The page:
Archive for September, 2014

September 24, 2014

Sophia Loren Celebrates 80 Years

sophia lorenAn international icon, over 100 films – several award winning – Sophia Loren stands as both Italy’s greatest cinematic export and ‘the embodiment of Italian womanhood’. Born Sofia Scicolone, she was known as Sofia Lazzaro early in her movie career – because her beauty was allegedly said to raise Lazarus from the dead! Renowned as ‘la Loren’ or ‘Donna Sophia’, even the papal secretary of state, Cardinal Tarcisio Bertone, in discussing the Vatican’s opposition to human cloning, once joked that ‘an exception might be made in the case of Sophia Loren.’
She is the recipient of a record six David Di Donatello awards for Best Actress, a Grammy, five special Golden Globes, an Academy Award in 1962 and an Honorary Academy Award in ’91, and Cecil B. DeMille Lifetime Achievement Award, in 1995. As one director said, ‘Sophia is perhaps the only movie star who has never forgotten where she came from.’ Wonderfully human, devoid of glamour and downtrodden in de Sica’s classic wartime tearjerker La Ciociara (Two Women), she was the first Oscar-winning actress for a foreign language film.
Off-screen, too, her Neapolitan roots and warmth show through in her endless embrace of la dolce vita and Italian food. As she once quipped, ‘Everything you see I owe to spaghetti.’ Today she may keep her famous curves in check with pasta portion control – but still attributes her secret for ageless beauty to ‘a love of life, spaghetti, and the odd bath in virgin olive oil.’
Though Sophia Loren turned 80 this month, astonishingly, nothing much has changed. In the fickle world of showbiz, she maintained her one and only 50-plus-year marriage. She works when she wants to; she dotes on her children and grandchildren; she appears regally at red carpet events. Looking every inch the naturally glamorous movie queen – from still enviable hourglass figure to heels – she eclipses so-called stars half her age. She is the ultimate role model not just for older women, but perhaps Everywoman.   Buon Compleanno, Sophia !
September 12, 2014

Volterra – Historic Tuscan Hilltown

Volterra is somewhat like a womb of history. It has nurtured the original Etruscan settlement as far back as the 8th century BC and later it was occupied by the Florentines, the Medici family and then ruled by the Duchy of Tuscany. Evidence of all is to be found within the walls of Volterra. There are numerous museums, galleries and ancient ruins. At the Teatro Romano, there are ancient Roman baths on a deep slope with an arena and columns. It is an incredible excavation in its dimensions, leaving one with a sense of awe at the view of life in Roman times. The Archaeological Park E. Fiumi, an Etruscan site, is still being explored and the Etruscan urns, pots and interesting artifacts line the walls of the museum.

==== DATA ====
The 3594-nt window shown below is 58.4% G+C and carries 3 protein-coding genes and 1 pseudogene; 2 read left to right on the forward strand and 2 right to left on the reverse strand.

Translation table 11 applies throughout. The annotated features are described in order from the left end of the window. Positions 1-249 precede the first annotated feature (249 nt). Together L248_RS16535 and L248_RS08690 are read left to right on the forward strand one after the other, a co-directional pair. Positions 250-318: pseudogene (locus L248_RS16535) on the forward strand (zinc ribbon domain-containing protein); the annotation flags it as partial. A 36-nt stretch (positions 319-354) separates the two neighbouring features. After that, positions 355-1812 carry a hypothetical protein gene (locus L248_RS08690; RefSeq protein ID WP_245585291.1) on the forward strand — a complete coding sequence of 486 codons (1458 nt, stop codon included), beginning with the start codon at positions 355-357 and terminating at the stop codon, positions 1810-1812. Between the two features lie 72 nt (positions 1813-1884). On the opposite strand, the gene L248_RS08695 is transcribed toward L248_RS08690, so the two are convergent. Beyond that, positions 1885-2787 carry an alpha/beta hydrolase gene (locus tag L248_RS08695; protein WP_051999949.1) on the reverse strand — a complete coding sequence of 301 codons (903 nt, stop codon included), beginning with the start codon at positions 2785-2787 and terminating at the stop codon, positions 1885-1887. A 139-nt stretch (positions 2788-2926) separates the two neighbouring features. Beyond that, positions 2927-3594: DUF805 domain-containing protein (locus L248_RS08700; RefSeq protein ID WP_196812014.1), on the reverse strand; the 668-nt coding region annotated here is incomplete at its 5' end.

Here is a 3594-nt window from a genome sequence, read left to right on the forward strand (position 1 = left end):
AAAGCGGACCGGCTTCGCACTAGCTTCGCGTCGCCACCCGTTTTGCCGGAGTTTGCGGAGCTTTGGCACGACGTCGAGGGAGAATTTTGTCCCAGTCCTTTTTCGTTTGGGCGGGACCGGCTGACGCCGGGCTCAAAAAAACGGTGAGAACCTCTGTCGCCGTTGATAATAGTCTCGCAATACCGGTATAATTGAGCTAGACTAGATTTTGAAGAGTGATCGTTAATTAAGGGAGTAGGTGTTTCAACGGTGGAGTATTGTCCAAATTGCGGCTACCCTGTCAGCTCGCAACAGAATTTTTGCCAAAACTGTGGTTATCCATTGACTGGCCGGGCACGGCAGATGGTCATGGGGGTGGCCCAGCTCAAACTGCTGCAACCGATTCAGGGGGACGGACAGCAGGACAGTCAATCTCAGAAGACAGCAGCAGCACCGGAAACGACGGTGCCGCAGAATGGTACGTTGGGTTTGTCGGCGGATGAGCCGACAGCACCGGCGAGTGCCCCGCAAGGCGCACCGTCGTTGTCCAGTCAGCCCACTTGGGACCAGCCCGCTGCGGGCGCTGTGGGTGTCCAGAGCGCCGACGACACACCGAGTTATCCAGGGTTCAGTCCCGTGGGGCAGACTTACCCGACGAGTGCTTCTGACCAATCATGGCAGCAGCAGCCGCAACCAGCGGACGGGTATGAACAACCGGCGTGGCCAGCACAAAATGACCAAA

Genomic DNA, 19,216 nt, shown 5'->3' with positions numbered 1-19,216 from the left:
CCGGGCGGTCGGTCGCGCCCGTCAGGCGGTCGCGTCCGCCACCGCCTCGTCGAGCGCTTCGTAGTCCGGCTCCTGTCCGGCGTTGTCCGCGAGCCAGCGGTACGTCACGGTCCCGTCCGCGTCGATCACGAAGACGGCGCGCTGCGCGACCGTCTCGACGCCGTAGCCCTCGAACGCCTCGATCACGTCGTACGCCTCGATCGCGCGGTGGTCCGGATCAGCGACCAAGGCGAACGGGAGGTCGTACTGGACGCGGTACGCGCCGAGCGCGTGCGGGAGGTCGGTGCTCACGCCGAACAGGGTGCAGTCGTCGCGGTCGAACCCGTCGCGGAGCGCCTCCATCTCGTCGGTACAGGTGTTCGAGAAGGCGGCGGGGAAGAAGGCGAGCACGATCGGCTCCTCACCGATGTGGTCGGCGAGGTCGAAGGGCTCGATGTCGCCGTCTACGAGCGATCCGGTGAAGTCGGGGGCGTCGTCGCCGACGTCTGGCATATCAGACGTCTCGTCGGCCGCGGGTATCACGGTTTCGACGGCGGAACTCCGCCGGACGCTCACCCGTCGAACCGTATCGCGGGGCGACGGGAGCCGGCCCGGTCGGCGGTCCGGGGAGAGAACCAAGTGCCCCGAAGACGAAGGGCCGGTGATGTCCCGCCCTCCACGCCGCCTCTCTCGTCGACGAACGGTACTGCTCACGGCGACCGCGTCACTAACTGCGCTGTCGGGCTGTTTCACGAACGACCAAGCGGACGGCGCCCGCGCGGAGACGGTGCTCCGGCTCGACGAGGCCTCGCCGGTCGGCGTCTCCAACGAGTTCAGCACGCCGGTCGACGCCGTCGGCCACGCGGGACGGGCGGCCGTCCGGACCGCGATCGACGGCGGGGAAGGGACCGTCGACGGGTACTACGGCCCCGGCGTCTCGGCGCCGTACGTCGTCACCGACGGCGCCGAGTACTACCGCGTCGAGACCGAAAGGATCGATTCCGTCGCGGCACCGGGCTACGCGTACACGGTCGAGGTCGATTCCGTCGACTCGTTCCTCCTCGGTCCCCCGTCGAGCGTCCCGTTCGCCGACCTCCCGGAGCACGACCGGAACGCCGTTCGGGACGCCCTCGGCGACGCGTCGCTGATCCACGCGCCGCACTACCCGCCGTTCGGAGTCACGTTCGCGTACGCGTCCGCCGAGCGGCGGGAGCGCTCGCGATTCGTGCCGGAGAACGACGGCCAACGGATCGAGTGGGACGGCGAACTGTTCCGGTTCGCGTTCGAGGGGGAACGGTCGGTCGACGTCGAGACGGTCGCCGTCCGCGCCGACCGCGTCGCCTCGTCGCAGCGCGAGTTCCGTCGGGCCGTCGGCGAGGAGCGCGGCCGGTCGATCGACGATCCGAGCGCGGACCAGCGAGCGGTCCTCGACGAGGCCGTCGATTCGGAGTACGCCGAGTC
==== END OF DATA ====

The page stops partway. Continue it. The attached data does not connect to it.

Volterra has beenvolterra_lead mining alabaster since at least the 7th century BC. Its hardness is rated at 2 and 3 on the Mohs scale, alabaster being hydrated calcium sulphate. Alabaster has been used both practically by the Etruscans for their cinerary urns and artistically for alabaster ornaments, lamps, vases, bowls and podiums which are still being made.
Right at the top of the city looms a massive fort, Fortezza Medicea, making this ‘flying city’ seem even higher than it is. Winding roads and a new landscape at every turn, a sense of wonder and anticipation heightens the senses as one approaches Volterra. At night the city lights, seen from the air, make it look like a massive ship sailing on a sea, a dark sea of hills below. There is only one way in and one way out for a vehicle entering the city. It is enclosed within a wall with stone arches as gates, the roads are narrow and the history glows in this timeless place.
Today’s Volterra has wonderful shopping: alabaster, olive wood, paintings and leather spill out from shop entrances into the ancient streets which are lined with fascinating doorways and shuttered windows, and an aroma that can only be found in Italy. Restaurants both formal and informal call from the main streets, but they can also be found tucked away in extraordinary places, by following the delicious waft of herbs and spices. The menus are diverse, but in all you will be offered Tuscan cuisine; a must-try is wild boar cooked with olives and served with black fava beans. Because of its relative closeness to Pisa, fresh fish is also part of the local cuisine.